Maine invokes our jurisdiction under 28 U.S.C. § 1254(2), which authorizes an appeal as of right to this Court
by a party relying on a State statute held by a court of appeals to be invalid as repugnant to the Constitution, treaties or laws of the United States.
Appellee, however, contends that this provision applies only to civil cases, and that, in any event, Maine lacks standing to appeal the reversal of a federal conviction. These contentions both relate to the unusual procedural posture of the case: an appeal by a State from the reversal of a federal conviction based on a violation of state law. We consider them in turn.
[106 S.Ct. 2445] First, despite its procedural peculiarities, this case fits squarely within the plain terms of § 1254(2): Maine relies on a state statute that the Court of Appeals held to be unconstitutional.
Although statutes authorizing appeals as of right to this Court are strictly construed, see, e.g., Silkwood v. Kerr-McGee Corp., 464 U.S. 238, 247 (1984), nothing in the language or legislative history of § 1254(2) suggests that its scope is limited to civil litigation. In arguing for such a limitation, appellee relies principally on the fact that §§ 1254(1) and (3) -- which authorize discretionary review of cases from the Courts of Appeals by writ of certiorari and certification, respectively -- both apply explicitly to "any civil or criminal case."2 Since this express language is absent from § 1254(2), appellee contends that Congress must have intended this Court's appellate jurisdiction over cases from the courts of appeals to remain limited to civil cases, as indeed it was limited prior to the 1925 enactment of § 1254's predecessor.3
We find the argument unconvincing. While some statutes governing this Court's jurisdiction, such as §§ 1254(1) and (3), expressly apply to both civil and criminal cases, others are explicitly limited to civil actions. See, e.g., 28 U.S.C. §§ 1252 and 1253. The absence of either sort of provision from § 1254(2) hardly demonstrates that Congress had only civil cases in mind, and we see no reason to read such a limitation into the straightforward and unambiguous terms of the statute. This is not a situation where "the sense of the statute and the literal language are at loggerheads," or where adherence to the plain terms of the statute "`would confer upon this Court a jurisdiction beyond what "naturally and properly belongs to it."'" Heckler v. Edwards, 465 U.S. 870, 879 (1984), quoting Florida Lime & Avocado Growers, Inc. v. Jacobsen, 362 U.S. 73, 94 (1960) (Frankfurter, J., dissenting), in turn quoting American Security & Trust Co. v. District of Columbia, 224 U.S. 491, 495 (1912). Section 1254(2) serves to ensure that a state statute is struck down by the federal judiciary only when it is found invalid by this Court, or when the parties acquiesce in the decision of a lower federal court. Federal nullification of a state statute is a grave matter, [106 S.Ct. 2446] whether it occurs in civil litigation or in the course of a criminal prosecution, and review by this Court is particularly warranted in either event.4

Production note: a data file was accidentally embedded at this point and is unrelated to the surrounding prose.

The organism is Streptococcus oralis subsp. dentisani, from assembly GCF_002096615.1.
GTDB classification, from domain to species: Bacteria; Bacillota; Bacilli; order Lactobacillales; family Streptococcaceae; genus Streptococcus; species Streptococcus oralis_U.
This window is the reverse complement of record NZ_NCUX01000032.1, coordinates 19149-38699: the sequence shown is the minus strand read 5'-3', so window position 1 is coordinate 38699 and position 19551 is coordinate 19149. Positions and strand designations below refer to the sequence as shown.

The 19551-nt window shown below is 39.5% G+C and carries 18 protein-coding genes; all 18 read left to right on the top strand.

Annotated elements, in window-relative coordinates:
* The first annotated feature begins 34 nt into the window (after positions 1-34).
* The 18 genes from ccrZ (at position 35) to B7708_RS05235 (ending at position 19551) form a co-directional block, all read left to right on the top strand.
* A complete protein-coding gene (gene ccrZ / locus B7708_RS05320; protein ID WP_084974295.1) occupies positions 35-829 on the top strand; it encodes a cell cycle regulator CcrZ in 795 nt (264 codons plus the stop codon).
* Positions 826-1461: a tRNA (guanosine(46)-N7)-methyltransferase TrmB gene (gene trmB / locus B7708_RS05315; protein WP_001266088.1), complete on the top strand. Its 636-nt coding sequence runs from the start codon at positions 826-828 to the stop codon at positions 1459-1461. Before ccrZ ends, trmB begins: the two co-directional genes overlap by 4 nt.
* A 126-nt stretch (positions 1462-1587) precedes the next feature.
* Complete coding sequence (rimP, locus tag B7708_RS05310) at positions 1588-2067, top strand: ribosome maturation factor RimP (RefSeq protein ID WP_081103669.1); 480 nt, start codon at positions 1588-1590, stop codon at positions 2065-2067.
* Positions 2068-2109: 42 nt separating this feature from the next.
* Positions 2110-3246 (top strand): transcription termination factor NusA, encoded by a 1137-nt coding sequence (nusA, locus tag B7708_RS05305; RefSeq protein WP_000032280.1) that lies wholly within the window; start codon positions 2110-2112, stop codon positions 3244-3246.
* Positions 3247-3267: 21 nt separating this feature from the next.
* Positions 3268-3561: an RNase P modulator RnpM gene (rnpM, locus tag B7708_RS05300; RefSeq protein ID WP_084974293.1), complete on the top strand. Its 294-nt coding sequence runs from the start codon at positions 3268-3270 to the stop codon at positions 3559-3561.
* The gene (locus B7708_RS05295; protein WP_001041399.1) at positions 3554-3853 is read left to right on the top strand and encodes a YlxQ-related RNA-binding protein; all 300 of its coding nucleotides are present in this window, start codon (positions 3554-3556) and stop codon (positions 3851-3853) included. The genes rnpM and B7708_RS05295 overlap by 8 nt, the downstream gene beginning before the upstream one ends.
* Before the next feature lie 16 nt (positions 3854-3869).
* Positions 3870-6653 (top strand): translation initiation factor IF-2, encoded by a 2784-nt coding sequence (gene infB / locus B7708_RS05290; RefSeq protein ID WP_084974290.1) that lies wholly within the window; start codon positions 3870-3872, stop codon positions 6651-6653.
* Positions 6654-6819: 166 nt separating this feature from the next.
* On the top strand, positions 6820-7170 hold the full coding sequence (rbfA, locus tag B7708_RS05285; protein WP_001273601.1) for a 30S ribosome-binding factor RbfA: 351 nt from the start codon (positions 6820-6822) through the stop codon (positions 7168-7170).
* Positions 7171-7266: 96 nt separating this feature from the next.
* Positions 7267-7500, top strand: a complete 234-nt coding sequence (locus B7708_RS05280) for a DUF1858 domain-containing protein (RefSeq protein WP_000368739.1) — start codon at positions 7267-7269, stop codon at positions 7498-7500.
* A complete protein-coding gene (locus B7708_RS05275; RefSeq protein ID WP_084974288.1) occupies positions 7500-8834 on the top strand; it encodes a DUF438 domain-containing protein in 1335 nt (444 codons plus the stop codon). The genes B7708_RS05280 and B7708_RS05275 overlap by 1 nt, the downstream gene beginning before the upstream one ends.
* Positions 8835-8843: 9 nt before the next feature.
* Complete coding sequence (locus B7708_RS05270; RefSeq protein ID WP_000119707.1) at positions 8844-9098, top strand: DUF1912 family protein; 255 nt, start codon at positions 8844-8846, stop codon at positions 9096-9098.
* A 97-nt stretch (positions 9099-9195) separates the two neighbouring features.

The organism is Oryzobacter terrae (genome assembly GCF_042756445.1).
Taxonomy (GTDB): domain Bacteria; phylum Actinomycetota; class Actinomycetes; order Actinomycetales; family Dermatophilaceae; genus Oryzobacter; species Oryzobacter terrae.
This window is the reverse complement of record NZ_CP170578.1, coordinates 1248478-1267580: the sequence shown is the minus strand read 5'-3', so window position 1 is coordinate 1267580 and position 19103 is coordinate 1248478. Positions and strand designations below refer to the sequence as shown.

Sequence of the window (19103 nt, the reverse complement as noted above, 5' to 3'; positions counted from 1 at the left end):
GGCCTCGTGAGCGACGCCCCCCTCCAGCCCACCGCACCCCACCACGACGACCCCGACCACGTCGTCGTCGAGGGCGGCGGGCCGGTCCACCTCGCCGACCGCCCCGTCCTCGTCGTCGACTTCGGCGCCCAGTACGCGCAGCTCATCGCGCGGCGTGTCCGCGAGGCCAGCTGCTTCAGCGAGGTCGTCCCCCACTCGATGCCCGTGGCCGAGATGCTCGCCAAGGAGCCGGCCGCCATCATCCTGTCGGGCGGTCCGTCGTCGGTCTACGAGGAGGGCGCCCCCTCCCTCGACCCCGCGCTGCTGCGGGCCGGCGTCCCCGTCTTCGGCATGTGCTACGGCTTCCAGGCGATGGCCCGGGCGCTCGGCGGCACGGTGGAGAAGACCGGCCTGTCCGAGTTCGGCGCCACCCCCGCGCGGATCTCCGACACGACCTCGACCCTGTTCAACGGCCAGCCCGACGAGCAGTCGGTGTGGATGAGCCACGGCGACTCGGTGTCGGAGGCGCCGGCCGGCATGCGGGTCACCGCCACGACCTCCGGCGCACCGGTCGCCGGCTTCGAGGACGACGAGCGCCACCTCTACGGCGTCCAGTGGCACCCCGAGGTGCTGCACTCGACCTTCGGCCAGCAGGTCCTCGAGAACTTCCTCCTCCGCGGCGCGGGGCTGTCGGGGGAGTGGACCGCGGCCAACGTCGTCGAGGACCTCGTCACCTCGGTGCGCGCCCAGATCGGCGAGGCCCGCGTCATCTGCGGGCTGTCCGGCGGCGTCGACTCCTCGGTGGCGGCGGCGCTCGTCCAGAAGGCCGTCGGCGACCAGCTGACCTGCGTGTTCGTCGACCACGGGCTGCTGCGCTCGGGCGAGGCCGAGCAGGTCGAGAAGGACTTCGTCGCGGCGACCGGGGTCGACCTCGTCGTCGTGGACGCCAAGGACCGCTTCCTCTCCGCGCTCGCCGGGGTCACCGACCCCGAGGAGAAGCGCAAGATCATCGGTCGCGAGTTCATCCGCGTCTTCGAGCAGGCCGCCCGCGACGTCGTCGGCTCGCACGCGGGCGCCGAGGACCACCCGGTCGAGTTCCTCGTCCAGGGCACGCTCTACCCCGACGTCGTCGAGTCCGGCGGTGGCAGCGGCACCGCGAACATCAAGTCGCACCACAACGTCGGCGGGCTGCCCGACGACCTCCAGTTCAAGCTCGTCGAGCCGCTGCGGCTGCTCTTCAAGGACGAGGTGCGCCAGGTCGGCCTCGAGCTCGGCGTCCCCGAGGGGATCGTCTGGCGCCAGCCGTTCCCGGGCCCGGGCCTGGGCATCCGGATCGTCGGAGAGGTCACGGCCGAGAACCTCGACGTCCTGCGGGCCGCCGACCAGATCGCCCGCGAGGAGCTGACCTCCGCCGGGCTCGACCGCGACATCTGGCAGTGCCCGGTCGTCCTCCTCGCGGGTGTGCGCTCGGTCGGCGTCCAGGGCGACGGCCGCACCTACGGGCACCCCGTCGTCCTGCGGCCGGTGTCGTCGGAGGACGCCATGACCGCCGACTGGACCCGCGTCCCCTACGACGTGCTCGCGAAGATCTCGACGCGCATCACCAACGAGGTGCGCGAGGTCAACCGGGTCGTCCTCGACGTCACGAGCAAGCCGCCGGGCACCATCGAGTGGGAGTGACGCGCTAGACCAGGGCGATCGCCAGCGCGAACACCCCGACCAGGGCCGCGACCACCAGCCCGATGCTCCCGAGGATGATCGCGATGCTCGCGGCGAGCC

Appellee's second jurisdictional argument is based on the fact that the only appellant before this Court is the State of Maine -- only an intervenor in the District Court -- not the United States, which brought the original prosecution.5 Since the United States and its attorneys have the sole power to prosecute criminal cases in the federal courts, appellee contends that Maine may not seek review of the Court of Appeals' reversal of his conviction. By statute, however, Maine intervened with "all the rights of a party," 28 U.S.C. § 2403(b),6 and appeals may be taken to this Court under § 1254(2) by any "party relying on a State statute" held invalid under federal law by a Court of Appeals. We previously have recognized that intervenors in lower federal courts may seek review in this Court on their own, so long as they have "a sufficient stake in the outcome of the controversy" to satisfy the constitutional requirement of genuine adversity. Bryant v. Yellen, 447 U.S. 352, 368 (1980); see
also, e.g., Diamond v. Charles, 476 U.S. 54, 68 (1986). Maine's stake in the outcome of this litigation is substantial: if the judgment of the Court of Appeals is left undisturbed, the State will be bound by the conclusive adjudication that its import ban is unconstitutional. See, e.g., Stoll v. Gottlieb, 305 U.S. 165 (1938). And although private parties, and perhaps even separate sovereigns, have no legally cognizable interest in the prosecutorial decisions of the Federal Government, cf., e.g., Diamond v. Charles, supra, at 64-65; Linda R. S. v. Richard D., 410 U.S. 614, 619 (1973), a State clearly has a legitimate interest in the continued enforceability of its own...